NoSQL databases are compatible with most development frameworks and platforms which provides flexibility in building the stack.

Inexpensive

Plus, hosting is cheap on the production environment. Although a third party service is recommended afterwards, there are plenty of cost-effective cloud services to choose from.

Scalability

Scalability is a powerful benefit to NoSQL databases. They are designed to be distributed across servers, making them scalable on short notice with little impact on performance.

Accessibility

Data is accessible and very fast compared to most common RDBMS.

Disadvantages of NoSQL

Dip in Quality

Of course, flexibility and performance come with a reduction in accuracy.

Not ACID Compliant

The majority of NoSQL databases are not ACID compliant. Many rely instead on the principle of eventual consistency, trusting that although data may be altered on one server it will become consistent across servers during the next update.

Number of Experts

Finding NoSQL experts may be tricky. There is a growing community, but since it’s a newer concept than RDBMS there’s a smaller pool of trained developers and database administrators. Some supporters have argued that the point of NoSQL is to do away with the need for a DBA, though in practice that isn’t yet feasible.

Making the Choice

As a general guideline, NoSQL databases shine when dealing with real-time big data, content management, and IoT applications. SQL databases take the lead in situations where complex queries need to be done often, as in online transaction processing and banking.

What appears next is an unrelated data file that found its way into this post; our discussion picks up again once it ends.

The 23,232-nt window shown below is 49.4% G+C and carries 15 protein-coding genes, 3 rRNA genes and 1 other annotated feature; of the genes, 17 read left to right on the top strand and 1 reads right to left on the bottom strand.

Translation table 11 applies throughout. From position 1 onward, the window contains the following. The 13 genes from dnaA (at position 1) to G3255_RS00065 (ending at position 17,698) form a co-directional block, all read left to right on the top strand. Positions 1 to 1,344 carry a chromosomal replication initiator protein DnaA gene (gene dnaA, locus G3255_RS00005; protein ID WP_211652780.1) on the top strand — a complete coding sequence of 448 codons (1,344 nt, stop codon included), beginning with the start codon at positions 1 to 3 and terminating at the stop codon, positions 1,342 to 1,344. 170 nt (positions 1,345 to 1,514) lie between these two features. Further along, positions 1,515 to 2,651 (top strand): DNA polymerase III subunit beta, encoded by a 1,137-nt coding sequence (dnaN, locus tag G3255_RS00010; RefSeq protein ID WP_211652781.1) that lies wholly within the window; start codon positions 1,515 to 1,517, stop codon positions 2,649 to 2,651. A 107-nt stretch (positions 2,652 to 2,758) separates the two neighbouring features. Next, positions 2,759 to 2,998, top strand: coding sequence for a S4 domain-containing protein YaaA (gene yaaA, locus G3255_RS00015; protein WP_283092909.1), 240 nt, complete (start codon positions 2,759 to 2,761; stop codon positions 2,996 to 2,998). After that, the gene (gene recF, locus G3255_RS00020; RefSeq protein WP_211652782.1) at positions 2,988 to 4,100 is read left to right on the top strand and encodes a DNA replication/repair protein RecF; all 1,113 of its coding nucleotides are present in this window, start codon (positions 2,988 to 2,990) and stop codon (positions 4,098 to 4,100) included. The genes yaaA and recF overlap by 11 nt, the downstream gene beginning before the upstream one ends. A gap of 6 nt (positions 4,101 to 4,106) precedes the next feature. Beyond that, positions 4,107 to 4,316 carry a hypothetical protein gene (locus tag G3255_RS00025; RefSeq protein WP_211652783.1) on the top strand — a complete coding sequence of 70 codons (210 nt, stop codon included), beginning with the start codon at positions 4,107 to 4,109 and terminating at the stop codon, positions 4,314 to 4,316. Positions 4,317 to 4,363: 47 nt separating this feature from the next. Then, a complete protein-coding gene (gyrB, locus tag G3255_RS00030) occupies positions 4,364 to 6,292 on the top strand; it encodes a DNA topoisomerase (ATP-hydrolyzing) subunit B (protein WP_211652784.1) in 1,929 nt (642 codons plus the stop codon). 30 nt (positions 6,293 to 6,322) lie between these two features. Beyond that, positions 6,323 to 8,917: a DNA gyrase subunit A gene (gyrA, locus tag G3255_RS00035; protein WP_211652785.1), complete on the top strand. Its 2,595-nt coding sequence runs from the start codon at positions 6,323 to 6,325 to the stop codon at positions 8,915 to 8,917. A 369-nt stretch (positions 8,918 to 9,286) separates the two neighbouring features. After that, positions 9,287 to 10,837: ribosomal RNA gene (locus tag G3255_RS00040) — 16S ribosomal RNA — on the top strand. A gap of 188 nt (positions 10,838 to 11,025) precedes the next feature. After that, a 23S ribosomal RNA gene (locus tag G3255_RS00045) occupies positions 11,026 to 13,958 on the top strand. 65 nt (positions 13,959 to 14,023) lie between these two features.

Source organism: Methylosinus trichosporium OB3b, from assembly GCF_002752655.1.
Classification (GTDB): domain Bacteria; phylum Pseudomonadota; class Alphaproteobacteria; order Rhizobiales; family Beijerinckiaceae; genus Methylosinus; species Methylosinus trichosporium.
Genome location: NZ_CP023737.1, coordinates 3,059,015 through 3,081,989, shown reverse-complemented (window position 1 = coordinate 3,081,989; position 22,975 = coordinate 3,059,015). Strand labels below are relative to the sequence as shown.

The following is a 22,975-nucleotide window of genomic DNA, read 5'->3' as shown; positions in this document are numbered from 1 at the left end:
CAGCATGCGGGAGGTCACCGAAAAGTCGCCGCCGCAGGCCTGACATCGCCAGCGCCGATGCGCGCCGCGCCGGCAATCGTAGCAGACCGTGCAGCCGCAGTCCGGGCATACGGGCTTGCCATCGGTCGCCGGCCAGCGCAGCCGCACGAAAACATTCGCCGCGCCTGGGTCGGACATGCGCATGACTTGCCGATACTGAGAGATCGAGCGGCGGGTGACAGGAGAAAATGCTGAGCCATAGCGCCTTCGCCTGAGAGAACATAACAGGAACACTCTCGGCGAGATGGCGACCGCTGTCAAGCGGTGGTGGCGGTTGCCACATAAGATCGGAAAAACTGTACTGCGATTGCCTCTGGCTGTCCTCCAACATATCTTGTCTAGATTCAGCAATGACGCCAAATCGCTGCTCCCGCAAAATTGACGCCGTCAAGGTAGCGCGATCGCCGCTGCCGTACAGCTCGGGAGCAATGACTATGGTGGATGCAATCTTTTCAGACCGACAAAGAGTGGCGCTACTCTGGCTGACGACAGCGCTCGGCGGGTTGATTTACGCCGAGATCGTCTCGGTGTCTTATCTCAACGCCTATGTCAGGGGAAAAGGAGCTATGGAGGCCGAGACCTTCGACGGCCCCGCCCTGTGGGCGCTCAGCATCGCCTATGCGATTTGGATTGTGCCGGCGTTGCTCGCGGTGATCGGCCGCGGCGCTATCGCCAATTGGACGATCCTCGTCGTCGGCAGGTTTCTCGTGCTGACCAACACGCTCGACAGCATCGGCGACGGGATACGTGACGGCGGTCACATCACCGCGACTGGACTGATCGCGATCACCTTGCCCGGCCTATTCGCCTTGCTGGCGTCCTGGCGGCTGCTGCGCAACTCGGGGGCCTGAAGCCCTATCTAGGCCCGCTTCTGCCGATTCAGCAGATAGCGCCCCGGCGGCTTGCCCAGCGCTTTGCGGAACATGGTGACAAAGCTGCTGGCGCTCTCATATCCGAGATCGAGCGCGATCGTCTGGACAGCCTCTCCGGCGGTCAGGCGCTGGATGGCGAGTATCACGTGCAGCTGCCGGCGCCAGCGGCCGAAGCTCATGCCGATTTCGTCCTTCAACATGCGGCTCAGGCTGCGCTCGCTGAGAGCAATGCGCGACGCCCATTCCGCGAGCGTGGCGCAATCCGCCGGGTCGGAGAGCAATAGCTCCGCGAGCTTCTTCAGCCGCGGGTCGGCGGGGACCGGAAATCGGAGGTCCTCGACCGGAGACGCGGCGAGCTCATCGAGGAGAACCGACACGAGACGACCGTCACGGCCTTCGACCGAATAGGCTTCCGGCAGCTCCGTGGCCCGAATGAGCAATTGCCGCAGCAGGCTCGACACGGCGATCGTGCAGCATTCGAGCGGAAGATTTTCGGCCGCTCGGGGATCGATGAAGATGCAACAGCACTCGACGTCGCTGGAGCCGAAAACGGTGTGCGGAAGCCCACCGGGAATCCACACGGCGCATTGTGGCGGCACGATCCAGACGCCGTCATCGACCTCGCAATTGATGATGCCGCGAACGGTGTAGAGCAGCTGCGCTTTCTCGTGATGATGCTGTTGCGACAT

That said, asking whether a RDBMS or a NoSQL database is better without considering the project is futile. It’s about as helpful as asking whether to use a fork or a spoon before the meal has been ordered. Each project has unique needs. While SQL databases tend to be the default choice for developers, there’s no objectively “better” overall database philosophy.

To make the final decision, assess the scope of the project at hand.

Are the data requirements clear up front?

Developers can’t create schemas without direction. When there isn’t enough certainty about what type or how much data will be incoming, a NoSQL database may be the better option.

 How much JSON data will you be handling as a percentage of the total?

Few projects will have entirely one type of data. If unstructured data is a relatively small portion of the whole and other considerations make an SQL database attractive, the SQL database will be able to handle it.

What’s more important, data integrity or performance?

When data integrity is the overriding priority, use SQL. If not, NoSQL generally has a noticeable edge in performance.